SAIS’s Role in US-China Dialogue

By Qianrong Ding Intercultural communication has never been more important than today given the turbulent US-China relationship. The SAIS US-China Dialogue contributes to this effort through a series of meaningful discussions on pressing issues, helping to foster understanding between China and the United States. The US-China relationship is one of the most complex bilateral relationships... Continue Reading →

Editorial: The Insurrection Will Be Live Streamed

By Adam DuBard The Capitol Hill riot on January 6, 2021, was an event completely without precedent, and one that captured the nation’s attention immediately. Following a rally where President Trump and several of his closest supporters, including several members of Congress, spoke, thousands of Trump supporters marched from the White House to Capitol Hill.... Continue Reading →

Where does the Democratic Party go from here?

By Adam DuBard The Democratic Party and its base were faced with an unfortunate dilemma in the wake of the November 2020 elections. With the votes all counted, how were Democratic voters meant to evaluate the electoral results? Yes, priority number one had been accomplished with Joe Biden’s victory over President Trump, and two Senate... Continue Reading →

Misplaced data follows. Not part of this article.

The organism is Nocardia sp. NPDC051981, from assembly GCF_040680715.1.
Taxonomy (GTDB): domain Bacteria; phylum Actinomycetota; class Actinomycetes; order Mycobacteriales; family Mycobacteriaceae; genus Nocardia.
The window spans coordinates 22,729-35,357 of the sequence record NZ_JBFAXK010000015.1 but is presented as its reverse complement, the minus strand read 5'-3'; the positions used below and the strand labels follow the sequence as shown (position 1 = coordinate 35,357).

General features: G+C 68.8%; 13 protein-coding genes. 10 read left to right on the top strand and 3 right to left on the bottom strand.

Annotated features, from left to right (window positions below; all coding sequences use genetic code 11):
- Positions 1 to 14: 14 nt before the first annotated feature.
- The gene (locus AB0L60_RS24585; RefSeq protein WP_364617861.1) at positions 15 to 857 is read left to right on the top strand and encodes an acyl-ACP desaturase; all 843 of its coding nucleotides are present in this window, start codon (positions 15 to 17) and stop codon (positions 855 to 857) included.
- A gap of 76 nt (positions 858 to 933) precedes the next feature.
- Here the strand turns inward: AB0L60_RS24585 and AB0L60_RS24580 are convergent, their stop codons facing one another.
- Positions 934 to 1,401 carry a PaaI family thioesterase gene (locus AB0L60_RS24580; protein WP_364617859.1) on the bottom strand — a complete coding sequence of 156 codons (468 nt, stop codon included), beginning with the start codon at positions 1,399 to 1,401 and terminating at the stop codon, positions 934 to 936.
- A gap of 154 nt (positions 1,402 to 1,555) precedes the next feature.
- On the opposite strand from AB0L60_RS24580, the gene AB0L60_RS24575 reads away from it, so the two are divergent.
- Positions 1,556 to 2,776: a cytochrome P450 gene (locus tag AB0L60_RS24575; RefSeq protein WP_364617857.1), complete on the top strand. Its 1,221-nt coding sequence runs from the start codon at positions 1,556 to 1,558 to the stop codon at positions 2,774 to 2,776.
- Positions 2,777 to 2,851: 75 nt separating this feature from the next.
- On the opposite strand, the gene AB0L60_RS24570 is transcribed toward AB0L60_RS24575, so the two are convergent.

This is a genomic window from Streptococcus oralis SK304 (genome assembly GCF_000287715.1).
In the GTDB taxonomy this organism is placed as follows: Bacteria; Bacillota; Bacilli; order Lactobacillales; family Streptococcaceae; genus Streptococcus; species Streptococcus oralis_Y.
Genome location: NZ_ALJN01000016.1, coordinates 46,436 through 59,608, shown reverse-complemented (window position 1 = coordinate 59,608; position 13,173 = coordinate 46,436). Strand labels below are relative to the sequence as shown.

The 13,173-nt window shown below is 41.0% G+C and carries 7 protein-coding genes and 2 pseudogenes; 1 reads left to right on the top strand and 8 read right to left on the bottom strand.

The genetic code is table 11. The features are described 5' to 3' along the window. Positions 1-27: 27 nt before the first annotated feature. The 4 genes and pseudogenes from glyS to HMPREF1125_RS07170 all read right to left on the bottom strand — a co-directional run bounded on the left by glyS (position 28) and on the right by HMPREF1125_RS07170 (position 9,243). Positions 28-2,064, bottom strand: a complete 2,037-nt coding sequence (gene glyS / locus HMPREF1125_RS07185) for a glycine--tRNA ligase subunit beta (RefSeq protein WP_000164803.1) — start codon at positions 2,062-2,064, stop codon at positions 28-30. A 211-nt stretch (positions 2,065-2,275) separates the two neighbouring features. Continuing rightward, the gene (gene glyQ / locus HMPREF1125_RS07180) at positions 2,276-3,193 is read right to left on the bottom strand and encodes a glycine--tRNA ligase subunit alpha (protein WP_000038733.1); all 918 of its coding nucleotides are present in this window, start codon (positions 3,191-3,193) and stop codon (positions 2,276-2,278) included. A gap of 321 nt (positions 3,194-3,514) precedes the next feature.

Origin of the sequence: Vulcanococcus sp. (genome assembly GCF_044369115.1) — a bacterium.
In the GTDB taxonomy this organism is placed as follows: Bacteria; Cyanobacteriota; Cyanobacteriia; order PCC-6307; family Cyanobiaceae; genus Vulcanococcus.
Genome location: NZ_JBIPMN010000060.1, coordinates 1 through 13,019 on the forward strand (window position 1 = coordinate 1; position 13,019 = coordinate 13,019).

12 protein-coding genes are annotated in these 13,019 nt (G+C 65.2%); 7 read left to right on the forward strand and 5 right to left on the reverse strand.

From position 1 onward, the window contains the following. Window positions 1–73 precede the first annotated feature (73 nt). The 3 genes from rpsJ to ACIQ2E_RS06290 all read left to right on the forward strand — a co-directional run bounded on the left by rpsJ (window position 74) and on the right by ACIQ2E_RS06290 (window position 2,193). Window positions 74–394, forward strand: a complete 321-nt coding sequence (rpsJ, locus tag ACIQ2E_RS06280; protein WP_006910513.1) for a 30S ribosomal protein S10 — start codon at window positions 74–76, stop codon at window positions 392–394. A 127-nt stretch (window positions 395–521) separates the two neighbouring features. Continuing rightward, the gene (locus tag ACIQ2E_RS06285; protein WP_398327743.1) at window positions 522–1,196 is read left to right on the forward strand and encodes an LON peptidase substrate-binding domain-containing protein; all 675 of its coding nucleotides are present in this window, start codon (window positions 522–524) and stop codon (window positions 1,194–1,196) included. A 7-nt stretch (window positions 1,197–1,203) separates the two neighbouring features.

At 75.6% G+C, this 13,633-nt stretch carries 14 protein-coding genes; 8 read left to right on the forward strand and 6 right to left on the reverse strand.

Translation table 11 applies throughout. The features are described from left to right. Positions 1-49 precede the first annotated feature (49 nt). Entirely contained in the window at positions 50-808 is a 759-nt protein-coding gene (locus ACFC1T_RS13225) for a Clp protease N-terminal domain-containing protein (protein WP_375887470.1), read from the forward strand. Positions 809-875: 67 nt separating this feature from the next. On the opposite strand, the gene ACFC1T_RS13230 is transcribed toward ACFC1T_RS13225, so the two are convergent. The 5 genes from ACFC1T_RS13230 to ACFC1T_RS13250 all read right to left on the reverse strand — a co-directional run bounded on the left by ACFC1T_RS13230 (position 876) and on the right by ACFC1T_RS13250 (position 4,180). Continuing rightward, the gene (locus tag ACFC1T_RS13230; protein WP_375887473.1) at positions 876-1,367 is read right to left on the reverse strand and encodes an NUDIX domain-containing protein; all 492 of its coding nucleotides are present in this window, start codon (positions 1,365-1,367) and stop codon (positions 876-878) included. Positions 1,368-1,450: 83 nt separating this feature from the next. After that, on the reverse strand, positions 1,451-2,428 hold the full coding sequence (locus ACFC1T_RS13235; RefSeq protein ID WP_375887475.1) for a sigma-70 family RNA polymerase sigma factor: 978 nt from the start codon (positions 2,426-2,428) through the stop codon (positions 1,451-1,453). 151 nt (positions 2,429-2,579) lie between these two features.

The Flaws of SAIS’ Class Bidding System

By Alex Kessler At the beginning of every semester, SAIS students gamble on their education through a complex bidding system. Popular classes such as Illicit Finance, Risk Modeling, and The Rise of Economic Nationalism drive a competitive auction, often resulting in a clearing price above 1000 points. While bidding exists to allocate finite classroom seats... Continue Reading →

Transforming workers into spenders: Chinese cities call for longer weekends 把员工转变为消费者:周末延长政策将何去何从?

By Phyllis Brown 铠凌 NANJING, CHINA — When French director Chris Marker released the classic short film “Sunday in Peking” in 1956, the concept of a weekend was still alien to China. Since urban workers only had Sundays off, households often pitted against time to complete errands that had accumulated all week. Likewise, a rest... Continue Reading →

COVID-19: Recession & Recovery

How much money should the government spend? By Leif Olson During the October 6th meeting of the National Association for Business Economics, Federal Reserve Chair Jerome Powell said that the risk of the government spending designed to pull the economy out of the recession is small. Powell has perhaps been more outspoken about fiscal policy... Continue Reading →

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